Netflix announced on Wednesday 6th Jan that it would be raising the prices in the UK to cover the cost of producing content, after doing so in the US in October 2020. Disney+ also has price rises on the horizon too, as the cost of building on their supreme content library (and the closure of all other forms of Disney income) begins to bite.
Unbundling started to become popular in 2015 as the consumer became frustrated with the modern media monopolies and disapproving of the higher costs charged for premium content to cover the niche options on offer. Netflix tempted you in from the £20+ a month costs down 75% to just higher than the price of a Tesco meal deal, and everyone was convinced.
And then Netflix raised its prices. And then raised its prices. And then raised its prices. And here we are.
But do we actually want to be unbundled?
No, we just want lower costs. The reason bundling existed in the first place was due to it being an elegant way to support independent, specialised and tailored content by balancing the cost against mainstream ever-popular binge-able seasons.
Bundling and unbundling in Learning & Development
It's interesting that this behaviour isn't just exclusive to entertainment, and there are various examples of both approaches within the learning and development sector.
Content marketplaces are common in an LXP driven product suite, allowing for a one bundle price to access all the content within that market - but marketplaces themselves are plentiful, allowing for a mix and match unbundled approach to content selection for your platform.
What is LinkedIn Learning if it isn't a bundled feature within a LinkedIn plan? Even the learning content itself - authored by many individuals - is a bundle.
Let's not even mention MOOCs, who's whole premise it to promote the reuse and remixing of resources.
So what's best?
Well, I strongly believe in convenience. No one actually wants to subscribe to 7 different services to get everything they want to consume, and are only forced down that path when other factors (e.g. price) force them that route.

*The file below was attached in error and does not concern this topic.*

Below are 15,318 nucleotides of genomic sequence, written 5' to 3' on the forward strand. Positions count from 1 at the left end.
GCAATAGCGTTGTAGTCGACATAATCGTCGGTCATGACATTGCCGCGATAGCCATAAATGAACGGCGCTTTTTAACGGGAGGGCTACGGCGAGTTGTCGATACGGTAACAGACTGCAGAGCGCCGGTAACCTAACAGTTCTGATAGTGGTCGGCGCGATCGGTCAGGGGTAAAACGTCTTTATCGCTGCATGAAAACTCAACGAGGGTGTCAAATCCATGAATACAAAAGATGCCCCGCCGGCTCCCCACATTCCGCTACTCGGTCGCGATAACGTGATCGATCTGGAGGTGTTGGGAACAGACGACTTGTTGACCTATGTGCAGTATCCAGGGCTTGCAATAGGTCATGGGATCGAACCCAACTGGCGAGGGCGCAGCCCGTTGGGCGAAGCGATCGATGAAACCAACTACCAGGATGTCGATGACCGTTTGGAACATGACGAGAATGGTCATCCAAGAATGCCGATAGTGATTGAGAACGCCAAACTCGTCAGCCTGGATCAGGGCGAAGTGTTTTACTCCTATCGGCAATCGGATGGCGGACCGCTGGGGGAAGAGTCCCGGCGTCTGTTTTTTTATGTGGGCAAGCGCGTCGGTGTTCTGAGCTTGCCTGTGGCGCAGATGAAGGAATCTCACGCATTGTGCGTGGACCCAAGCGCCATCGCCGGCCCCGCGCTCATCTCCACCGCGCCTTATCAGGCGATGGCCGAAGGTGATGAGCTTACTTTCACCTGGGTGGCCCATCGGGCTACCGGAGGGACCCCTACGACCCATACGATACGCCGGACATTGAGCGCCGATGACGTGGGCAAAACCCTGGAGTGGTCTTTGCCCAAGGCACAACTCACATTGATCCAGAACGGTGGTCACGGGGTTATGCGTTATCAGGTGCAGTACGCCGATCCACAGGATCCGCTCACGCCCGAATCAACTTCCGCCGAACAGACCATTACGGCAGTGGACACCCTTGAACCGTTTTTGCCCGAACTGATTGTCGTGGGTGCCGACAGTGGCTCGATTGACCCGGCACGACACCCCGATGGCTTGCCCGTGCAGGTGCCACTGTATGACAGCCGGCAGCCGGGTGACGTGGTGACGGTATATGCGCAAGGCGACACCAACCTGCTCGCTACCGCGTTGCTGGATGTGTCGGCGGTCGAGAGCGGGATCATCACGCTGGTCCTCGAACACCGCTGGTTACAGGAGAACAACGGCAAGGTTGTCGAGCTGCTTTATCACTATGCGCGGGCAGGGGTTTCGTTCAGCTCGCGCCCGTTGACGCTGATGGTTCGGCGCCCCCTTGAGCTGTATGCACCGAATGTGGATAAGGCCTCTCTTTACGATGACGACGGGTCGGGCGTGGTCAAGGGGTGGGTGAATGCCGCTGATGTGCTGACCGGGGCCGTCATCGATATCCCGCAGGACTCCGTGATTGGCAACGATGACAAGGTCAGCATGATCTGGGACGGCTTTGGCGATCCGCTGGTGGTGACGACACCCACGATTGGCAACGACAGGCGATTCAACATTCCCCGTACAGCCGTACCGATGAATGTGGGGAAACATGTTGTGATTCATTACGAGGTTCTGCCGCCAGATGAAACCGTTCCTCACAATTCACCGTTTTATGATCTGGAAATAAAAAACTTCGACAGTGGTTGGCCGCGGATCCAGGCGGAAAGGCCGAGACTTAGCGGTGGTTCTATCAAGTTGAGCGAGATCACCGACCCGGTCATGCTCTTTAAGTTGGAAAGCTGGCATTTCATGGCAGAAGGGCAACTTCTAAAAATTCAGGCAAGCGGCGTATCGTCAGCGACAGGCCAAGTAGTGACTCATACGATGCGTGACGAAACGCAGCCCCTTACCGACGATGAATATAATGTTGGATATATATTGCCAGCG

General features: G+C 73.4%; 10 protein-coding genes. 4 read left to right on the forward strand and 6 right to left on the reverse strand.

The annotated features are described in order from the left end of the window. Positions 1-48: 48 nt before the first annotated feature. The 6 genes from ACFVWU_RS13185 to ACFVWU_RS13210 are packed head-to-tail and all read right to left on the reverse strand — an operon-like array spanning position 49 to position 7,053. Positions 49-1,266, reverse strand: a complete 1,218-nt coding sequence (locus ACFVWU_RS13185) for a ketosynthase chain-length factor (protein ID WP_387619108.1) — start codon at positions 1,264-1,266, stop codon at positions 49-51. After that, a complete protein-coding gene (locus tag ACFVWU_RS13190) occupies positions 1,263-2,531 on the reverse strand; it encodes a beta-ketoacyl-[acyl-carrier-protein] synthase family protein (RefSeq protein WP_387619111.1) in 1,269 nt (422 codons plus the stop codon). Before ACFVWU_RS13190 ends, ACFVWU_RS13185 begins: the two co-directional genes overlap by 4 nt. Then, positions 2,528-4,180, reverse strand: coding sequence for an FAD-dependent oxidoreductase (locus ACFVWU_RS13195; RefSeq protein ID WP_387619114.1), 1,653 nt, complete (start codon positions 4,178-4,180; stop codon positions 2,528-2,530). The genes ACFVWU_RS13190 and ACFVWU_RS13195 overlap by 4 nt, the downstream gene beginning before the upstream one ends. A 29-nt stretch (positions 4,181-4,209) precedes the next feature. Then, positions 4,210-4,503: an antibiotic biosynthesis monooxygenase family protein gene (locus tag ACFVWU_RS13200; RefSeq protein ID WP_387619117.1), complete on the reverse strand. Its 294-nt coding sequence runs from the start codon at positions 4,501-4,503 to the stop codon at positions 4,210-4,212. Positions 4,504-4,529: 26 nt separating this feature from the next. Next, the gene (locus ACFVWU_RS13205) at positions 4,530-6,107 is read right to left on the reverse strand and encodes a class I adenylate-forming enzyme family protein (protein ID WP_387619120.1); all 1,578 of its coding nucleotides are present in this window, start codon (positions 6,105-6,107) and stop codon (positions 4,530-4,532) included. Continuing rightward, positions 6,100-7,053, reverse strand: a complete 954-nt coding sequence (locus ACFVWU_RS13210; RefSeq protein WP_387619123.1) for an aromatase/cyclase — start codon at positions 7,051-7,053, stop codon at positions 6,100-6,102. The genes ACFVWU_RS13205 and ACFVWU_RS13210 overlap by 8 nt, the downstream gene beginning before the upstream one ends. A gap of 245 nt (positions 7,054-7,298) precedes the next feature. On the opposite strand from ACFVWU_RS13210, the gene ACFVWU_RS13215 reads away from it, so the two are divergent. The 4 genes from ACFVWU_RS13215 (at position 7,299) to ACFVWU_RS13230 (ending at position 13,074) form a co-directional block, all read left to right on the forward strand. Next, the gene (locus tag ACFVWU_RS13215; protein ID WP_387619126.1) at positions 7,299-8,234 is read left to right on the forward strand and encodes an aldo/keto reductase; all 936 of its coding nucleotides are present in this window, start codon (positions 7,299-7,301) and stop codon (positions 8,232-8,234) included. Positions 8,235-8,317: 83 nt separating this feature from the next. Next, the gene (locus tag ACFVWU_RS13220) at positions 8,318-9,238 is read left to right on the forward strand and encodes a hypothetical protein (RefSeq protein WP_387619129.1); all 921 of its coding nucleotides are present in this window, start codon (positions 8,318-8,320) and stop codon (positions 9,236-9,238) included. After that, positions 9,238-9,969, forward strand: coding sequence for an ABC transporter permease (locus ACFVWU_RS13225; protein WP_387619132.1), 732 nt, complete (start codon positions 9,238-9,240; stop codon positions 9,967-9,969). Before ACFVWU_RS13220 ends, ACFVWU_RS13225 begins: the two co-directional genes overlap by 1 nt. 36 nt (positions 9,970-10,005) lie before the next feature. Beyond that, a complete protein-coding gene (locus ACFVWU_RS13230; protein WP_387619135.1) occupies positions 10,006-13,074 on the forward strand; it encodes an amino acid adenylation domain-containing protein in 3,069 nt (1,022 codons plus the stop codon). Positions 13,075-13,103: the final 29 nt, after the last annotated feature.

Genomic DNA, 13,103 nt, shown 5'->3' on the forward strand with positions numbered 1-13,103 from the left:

No one actually wants to subscribe to 7 different services to get everything they want to consume.
We had an internal conversation at BuildEmpire regarding the planned gatekeeping of one of our products, where we proposed the initial cost of the product would be kept low, and then having an "add-on" approach, with each add-on bringing a price increase. We quickly changed our approach.
What the customer wants is value from a known expenditure. No hidden costs and no feeling of FOMO.
Scott Galloway effectively proposed a un-bundled bundle - with his rundle (Scott's term for recurring revenue bundle") - which sees organisations provide encapsulated value by combining other elements of its service into one cost. He proposed Disney, for instance, could include member only access to parks and member only cruises as part of their offering.
The end-goal, however, remains the same. To provide value to the customer, and to the shareholder.
We will all end up back with a bundle
The learning technology space of L&D has moved significantly in recent years, and with a proliferation of services available, it's unsustainable for L&D teams to retain subscriptions to all learning content marketplaces, platforms or resources.
I believe we will see a return to consolidated bundling of products and services in many areas, but focused around a re-occurring revenue model. Bundling does not define the ideal approach, the value to the customer ultimately does.
The learning technology space is due some consolidation, so this may naturally benefit the end customer. Lets hope the sector continues to provide value to its end customer and doesn't get distracted by the noise around this current trend.
More posts like this
Add your content here